Updated: Jul 17
"Hope has two beautiful daughters; their names are Anger and Courage. Anger at the way things are, courage to see that they do not remain as they are." -- Augustine of Hippo
I started this blog with a book about changing yourself, The 15 Invaluable Laws of Growth. Next, we moved on to a book about how to change your relationships with the people you interact with daily, Be a People Person. And now, it's time to pull a new book from the library, and this time, we're going to learn how to change the world, Change Your World.
This progression is the essence of what it means to create positive ripples. It starts with the drop (you), and the change ripples outward, with each consecutive ripple getting bigger and moving further.
The other day, I was sitting at the dinner table, listening to the conversation around me. It was probably much like the conversations you hear regularly: the world is full of problems, and nothing changes unless it worsens.
Every day we see things -- in the government, health care, education, economics, business, media, entertainment, religious institutions -- that we wish were better than they are. But I'm here (with John C. Maxwell and Rob Hoskins) to tell you that positive change is possible!
First, Change Your Thinking
In their book, The Art of Possibility, Rosamund and Benjamin Zander write, "The frames of our minds create and define -- and confine -- what we perceive to be possible. Every problem, every dilemma, every dead end we find ourselves facing in life only appears unsolvable inside a particular frame or point of view. Enlarge the box, or create another frame around the data, and the problems vanish, while new opportunities appear."
I love the quote by Henry Ford, "Whether you think you or think you can't, you're right." The saying goes for your ability to change your world; if you think you can't make a difference, you're right, but if you believe you can do something about the problems you see, the world will change around you. You can make a difference no matter who you are, where you are, or what you have.
Then, Harness Your Hope
"Optimism is the belief that things will be better. Hope is the faith that, together, we can make things better. Optimism is a passive virtue; hope, an active one. It takes no courage to be an optimist, but it takes a great deal of courage to have hope."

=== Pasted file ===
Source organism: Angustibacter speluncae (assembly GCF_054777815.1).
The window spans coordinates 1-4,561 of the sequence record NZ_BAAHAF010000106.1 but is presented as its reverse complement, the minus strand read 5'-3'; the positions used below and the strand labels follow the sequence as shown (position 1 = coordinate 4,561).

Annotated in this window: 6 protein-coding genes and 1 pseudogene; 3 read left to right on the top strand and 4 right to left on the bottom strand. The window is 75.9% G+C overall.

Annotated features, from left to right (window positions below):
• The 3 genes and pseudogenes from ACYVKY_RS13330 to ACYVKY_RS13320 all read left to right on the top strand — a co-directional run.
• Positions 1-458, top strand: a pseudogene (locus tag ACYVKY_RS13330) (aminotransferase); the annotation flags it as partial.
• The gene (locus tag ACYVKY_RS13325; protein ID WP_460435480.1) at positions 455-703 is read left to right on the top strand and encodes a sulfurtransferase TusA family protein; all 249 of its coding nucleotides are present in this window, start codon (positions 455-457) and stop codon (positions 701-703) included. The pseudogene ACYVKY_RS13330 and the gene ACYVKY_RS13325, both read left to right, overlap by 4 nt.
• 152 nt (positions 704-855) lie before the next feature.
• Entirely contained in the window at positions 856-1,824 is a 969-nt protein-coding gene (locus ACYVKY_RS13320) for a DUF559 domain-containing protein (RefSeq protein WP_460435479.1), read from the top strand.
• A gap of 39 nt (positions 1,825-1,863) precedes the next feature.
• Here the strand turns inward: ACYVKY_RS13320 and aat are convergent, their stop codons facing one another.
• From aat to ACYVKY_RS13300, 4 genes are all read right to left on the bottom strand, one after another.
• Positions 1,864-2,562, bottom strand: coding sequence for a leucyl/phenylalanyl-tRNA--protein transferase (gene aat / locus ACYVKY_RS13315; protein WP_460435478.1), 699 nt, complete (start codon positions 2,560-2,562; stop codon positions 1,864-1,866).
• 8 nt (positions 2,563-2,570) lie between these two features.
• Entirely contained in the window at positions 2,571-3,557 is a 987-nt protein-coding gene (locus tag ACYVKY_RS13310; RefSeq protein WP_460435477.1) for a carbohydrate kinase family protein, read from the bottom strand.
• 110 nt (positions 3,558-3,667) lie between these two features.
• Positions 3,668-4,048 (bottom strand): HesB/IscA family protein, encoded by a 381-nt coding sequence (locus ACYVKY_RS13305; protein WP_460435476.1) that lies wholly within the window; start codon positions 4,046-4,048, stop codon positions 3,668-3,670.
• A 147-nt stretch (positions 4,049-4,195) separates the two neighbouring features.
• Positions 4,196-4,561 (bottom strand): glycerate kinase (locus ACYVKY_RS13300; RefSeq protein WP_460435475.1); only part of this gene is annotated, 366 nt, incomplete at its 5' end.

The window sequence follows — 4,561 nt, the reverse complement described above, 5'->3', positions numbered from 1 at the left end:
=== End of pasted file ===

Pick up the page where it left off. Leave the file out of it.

Have hope for yourself
The world doesn't need more dreamers. It needs more dream-makers who don't just think about change but make it happen.
Have hope for others
Be positive and focus on the positive change you can create, not the negative situation you want to eliminate.
Have hope for a better future
Dale Carnegie says it best, "Most of the things in the world have been accomplished by people who have kept on trying when there seemed to be no hope at all."
"If you want a better world, composed of better nations, inhabited by better states, filled with better counties, made up of better cities, comprised of better neighborhoods, illuminated by better churches, populated by better families, then you have to start by becoming a better person." -- Tony Evans
Use That Hope to Fuel Your Urgency
The title of this chapter, "We Can't Wait for Change," can be read in two ways. One, we can't wait for someone else to start making the changes we want to see. But also, we can't wait for change, much like a child can't wait for Christmas or some other great expectation. There needs to be an urgency to your anticipation and your action.
Urgency starts within
As Ralph Marston says, "Success requires both urgency and patience. Be urgent about making the effort and patient about seeing the results."
Urgency feeds desire
When you use your hope for a better future (for yourself and others) and tap into your sense of urgency for the change, it increases your desire for that change. In the words of Jim Rohn, "Without a sense of urgency, a desire loses its value."
Urgency inspires courage
"Yesterday is not ours to recover, but tomorrow is ours to win or lose. It takes courage to believe the best is yet to come." And we find that courage when we allow ourselves to feel the urgency of change.
Start Making a Difference
You get a call to action when you add hope and urgency together. But maybe you're still thinking, "It's too big for me. I wouldn't know where to start. Is it even possible?" You can make excuses, or you can make changes, but you can't do both. "It doesn't matter how old you are. It doesn't matter what you have or haven't done yet. It's never too late to do something to change your world." And as Simon Sinek says, "Dream big. Start small. But most of all, just start. The hardest part is starting. Once we get that out of the way, we'll find the rest of the journey much easier."
Stay tuned as we explore how to start changing your world!
This week, consider the following questions:
Name one need or problem you see around you.
How would the lives around you be better if positive change was made?